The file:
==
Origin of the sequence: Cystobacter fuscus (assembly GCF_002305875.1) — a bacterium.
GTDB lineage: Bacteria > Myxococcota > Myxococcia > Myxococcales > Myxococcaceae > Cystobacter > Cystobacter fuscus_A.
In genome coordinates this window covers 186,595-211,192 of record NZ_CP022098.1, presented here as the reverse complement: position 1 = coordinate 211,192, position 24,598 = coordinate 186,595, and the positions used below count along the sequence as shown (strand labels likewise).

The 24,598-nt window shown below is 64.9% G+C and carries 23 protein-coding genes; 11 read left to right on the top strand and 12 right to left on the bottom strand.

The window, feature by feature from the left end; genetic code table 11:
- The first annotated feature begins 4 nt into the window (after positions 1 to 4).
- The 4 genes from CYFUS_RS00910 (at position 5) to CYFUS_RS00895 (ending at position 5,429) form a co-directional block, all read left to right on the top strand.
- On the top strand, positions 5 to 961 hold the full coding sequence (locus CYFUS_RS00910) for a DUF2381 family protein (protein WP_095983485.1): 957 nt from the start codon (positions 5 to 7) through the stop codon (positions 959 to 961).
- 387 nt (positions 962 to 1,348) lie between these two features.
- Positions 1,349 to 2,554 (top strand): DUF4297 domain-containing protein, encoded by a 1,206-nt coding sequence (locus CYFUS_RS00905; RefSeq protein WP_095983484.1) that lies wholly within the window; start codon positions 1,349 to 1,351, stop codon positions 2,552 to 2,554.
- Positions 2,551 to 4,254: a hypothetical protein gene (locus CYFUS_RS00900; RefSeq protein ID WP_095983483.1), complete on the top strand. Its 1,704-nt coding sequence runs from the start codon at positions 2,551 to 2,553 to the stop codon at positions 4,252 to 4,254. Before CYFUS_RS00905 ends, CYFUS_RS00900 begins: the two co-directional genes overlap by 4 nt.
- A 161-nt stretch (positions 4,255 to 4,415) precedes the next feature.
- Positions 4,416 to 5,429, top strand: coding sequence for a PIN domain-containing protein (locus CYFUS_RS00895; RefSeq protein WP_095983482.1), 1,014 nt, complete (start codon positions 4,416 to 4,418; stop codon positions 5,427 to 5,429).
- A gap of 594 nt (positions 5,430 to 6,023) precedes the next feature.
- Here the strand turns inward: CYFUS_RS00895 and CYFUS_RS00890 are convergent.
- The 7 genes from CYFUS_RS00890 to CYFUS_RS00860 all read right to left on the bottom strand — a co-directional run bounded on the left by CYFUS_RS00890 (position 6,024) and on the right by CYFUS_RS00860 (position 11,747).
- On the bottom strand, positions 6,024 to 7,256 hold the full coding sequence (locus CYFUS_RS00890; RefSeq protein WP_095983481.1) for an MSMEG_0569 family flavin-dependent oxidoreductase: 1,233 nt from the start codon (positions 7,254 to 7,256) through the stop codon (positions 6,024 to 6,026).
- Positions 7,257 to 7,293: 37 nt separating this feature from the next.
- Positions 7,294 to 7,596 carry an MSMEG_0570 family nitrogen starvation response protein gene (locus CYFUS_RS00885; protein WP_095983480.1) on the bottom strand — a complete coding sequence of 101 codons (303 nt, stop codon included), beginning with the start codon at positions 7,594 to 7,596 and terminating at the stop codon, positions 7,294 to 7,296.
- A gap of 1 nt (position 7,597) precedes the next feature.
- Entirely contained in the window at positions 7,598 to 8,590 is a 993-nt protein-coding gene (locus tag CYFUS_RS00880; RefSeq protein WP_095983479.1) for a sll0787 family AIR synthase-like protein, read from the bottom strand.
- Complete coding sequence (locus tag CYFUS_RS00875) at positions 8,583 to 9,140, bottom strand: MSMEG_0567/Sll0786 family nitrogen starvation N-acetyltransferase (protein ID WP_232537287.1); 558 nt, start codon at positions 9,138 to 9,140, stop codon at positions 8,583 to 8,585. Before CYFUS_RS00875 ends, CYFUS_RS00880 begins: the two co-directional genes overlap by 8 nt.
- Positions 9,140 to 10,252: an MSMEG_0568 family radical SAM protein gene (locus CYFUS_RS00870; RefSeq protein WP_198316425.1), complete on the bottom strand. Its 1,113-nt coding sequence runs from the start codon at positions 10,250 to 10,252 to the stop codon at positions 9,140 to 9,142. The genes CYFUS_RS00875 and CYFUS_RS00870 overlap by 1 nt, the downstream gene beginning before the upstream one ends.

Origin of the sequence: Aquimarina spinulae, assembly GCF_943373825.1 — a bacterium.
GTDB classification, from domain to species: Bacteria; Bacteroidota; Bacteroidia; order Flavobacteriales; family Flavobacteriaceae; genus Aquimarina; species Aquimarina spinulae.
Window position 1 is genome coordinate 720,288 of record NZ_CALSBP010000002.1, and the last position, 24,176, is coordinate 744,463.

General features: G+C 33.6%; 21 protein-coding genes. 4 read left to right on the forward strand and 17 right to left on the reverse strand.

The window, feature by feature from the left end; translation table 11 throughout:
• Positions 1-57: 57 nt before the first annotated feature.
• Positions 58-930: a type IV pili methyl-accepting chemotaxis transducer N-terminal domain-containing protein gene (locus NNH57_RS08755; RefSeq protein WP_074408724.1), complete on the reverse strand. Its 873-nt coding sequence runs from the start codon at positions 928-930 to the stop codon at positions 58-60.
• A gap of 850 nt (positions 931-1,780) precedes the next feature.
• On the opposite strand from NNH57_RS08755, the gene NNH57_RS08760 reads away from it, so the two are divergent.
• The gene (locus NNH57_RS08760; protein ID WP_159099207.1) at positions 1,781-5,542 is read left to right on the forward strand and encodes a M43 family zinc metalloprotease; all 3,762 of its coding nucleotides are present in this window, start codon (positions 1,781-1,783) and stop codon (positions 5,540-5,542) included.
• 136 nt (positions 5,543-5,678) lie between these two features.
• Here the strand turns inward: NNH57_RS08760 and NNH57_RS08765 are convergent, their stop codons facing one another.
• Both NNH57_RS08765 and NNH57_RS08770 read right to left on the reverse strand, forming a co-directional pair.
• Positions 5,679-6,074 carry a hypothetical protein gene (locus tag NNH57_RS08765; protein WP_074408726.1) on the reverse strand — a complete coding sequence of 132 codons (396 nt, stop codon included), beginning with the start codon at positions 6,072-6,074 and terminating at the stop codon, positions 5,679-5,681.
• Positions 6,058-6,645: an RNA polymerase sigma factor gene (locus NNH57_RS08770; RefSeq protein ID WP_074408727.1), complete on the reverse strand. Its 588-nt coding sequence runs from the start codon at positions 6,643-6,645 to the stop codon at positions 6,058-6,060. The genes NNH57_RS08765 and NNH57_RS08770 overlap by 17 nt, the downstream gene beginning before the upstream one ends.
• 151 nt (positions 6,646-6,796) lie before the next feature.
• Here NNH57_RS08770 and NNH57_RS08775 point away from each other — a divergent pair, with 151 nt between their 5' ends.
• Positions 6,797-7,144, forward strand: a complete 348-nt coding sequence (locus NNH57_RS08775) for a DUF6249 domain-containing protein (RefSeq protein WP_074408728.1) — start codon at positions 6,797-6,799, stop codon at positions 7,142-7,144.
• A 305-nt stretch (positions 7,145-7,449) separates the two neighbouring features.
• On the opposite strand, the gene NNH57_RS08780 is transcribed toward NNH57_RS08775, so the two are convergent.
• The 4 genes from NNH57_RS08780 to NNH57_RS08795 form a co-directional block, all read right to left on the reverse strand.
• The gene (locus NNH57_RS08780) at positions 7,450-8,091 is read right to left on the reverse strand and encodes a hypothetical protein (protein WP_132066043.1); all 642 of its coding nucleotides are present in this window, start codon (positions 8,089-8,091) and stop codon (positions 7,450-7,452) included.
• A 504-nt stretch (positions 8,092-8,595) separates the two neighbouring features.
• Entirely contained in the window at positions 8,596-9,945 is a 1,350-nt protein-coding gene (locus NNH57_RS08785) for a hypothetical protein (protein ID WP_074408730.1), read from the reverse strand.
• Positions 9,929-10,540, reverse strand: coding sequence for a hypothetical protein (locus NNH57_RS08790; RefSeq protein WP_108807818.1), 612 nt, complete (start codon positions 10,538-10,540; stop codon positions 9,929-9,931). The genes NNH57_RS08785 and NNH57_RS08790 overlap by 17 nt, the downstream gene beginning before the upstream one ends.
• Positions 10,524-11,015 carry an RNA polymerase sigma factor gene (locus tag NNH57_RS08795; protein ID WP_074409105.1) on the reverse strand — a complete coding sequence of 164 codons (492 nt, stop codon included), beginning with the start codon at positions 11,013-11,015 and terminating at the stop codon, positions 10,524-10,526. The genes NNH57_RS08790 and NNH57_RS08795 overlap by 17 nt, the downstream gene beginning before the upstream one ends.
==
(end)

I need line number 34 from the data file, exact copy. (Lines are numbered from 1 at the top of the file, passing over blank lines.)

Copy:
• 136 nt (positions 5,543-5,678) lie between these two features.